Erin Wylde's athletic career started when she was 8, on the basketball court. No one had trouble picking her out.
"She was the shortest one, with no teeth," said her father, Tom. "She was like a jitterbug out there, real quick."
When she entered her freshman year at Severna Park High, Erin was still a half pint, well under 5 feet. Her mother, Sarah, continually "worried about her because she was always the tiniest one in her class." Yet her father continued to push her into basketball.
"I'm too short," she protested.
Tom Wylde shrugged and was surprised to hear an announcement a few days later: "Guess what, Dad? I'm on the track team."
Was she ever. A year later, she was a member of Severna Park's 4-by-800 relay team that won the state championship.
A lot has changed in Erin Wylde's athletic life.
Basketball is an afterthought. Track is her third sport. Lacrosse is her first. She has grown to 5 feet 7 and is the senior captain and high scorer on the 6-0 soccer team, which is tied for second with Hammond in The Baltimore Sun's poll.
"She was so little when I first saw her," said Severna Park soccer coach Joyce Stefancik. "You could tell she was a natural athlete because she was such a good ballhandler. She was so quick, no one pushed her around. Now that she's grown, she does the pushing."
In Stefancik's estimation, there's not a fall sport at Severna Park at which Wylde couldn't excel. Field hockey, volleyball, cross country -- you name it.
"Cross country would love to have her," Stefancik said. "She can run forever. Her endurance is so superior that she rarely comes out of a game."
Before the season, Stefancik thought she had a team devoid of stars and that it would score "by committee." Wylde, however, is clearly the scoring leader with six of the 15 goals.
"We have no stars," Stefancik maintained. "But Erin has chaired the committee. I thought a striker would be leading -- Lindsey Poland or Dana Cappello -- but Erin, by virtue of her three headers, leads. She's in the right place at the right time. A smart player knows how to handle the ball and what to do with it."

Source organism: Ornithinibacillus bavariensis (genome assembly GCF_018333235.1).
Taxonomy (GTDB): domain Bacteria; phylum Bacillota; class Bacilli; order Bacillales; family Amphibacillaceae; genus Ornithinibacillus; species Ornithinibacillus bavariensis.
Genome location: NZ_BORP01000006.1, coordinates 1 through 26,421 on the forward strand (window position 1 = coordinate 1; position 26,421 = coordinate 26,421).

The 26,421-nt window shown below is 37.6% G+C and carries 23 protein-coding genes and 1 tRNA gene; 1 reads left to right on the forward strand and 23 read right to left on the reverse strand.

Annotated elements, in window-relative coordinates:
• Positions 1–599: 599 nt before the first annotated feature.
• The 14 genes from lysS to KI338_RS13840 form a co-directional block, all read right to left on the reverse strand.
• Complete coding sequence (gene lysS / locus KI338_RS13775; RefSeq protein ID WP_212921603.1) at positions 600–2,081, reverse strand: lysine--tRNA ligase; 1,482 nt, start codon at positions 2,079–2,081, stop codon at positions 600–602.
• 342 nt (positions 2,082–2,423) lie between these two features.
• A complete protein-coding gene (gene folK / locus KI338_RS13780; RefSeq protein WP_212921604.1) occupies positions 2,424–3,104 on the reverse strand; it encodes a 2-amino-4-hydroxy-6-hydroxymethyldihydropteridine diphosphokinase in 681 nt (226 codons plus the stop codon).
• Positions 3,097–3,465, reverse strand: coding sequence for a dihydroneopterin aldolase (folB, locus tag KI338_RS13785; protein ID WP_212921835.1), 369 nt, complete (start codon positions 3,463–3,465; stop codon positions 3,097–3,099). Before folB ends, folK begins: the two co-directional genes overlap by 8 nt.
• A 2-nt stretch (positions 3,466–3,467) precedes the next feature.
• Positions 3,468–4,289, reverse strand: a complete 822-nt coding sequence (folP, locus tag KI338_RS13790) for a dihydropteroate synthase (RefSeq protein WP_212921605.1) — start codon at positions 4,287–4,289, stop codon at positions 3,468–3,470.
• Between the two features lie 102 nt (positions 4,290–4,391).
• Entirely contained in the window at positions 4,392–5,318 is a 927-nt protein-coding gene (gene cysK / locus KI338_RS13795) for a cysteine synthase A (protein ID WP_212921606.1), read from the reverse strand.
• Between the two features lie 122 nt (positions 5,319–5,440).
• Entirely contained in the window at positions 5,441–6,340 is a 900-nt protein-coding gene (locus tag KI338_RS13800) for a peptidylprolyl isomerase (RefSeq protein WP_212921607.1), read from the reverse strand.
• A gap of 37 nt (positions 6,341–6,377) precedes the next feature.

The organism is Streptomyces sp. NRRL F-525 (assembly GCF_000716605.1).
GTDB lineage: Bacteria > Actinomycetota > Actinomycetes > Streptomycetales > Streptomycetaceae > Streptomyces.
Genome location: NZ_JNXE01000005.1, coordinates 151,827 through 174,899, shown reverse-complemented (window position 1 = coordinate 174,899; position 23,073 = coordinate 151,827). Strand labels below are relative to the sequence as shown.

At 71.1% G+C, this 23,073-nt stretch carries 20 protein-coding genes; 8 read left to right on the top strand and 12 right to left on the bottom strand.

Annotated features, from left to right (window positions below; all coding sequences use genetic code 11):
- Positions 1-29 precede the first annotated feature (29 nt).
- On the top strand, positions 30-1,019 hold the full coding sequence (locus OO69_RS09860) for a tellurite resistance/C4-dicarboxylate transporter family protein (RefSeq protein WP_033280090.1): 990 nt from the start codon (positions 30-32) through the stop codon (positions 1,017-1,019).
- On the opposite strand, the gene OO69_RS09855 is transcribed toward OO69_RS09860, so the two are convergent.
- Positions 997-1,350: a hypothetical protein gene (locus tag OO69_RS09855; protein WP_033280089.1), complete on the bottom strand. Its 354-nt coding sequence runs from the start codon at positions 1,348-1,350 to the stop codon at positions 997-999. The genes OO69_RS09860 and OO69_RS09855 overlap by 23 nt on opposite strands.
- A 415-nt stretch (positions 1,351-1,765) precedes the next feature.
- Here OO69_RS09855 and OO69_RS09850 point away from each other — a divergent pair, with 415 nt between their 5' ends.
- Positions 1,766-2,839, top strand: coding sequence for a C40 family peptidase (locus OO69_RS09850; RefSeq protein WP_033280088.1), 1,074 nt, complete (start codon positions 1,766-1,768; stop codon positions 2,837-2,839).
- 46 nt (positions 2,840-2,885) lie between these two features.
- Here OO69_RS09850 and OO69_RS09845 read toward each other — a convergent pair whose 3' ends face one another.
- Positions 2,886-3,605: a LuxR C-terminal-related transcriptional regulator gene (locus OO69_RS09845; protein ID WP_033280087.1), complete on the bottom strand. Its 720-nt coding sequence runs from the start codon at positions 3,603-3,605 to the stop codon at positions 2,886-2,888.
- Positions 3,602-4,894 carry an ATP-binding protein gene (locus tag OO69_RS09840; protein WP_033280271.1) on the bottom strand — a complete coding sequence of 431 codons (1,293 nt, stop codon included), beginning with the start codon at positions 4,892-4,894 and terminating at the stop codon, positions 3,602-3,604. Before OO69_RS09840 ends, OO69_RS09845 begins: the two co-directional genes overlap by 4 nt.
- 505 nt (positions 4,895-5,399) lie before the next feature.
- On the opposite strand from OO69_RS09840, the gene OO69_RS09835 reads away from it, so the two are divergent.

At Stefancik's urging, Wylde made a list of three individual goals before the season.
"The first was to double my goals [three] from last year," she said, noting that she has done that. "The second was more assists [none yet] and the third, I can't remember. The team goal is to win the states."
3l As Stefancik puts it, "To be the last one standing."
Wylde's primary soccer accolade -- second-team all-county last year -- pales beside her lacrosse achievements. A midfielder, she is a two-time first-team high school All-American.
"She wanted to try everything," said her mother. "She was a versatile child. She finally found that her best sport was lacrosse."
Colleges are courting her -- Penn State, Maryland, Virginia and James Madison.
She's unsure whether she'll be allowed to play soccer as well as lacrosse in college, but that doesn't matter to her.
One of five children, Erin followed her sister, Amy, older by 5
years, into Severna Park's Green Hornets recreation program. Amy was a high school soccer All-American at Severna Park and played at Long Island University.
"Erin is a stronger all-around player than Amy," Stefancik said, "mainly because she has played soccer and lacrosse for so many years. Amy didn't start until eighth or ninth grade."
Tom Wylde recalls pushing Amy more than he did Erin. When Amy was 12 and swimming for Navy Juniors, she finished 22nd in the breaststroke one day and told her father, "That's the best I can do." Within weeks, she plunged into soccer.
Erin never was pushed, in part because her father realized he had been too hard on Amy. Erin was a natural who reveled in working hard in any sport.
"I've never seen her not practice hard," Stefancik said. "You can't say that about many kids."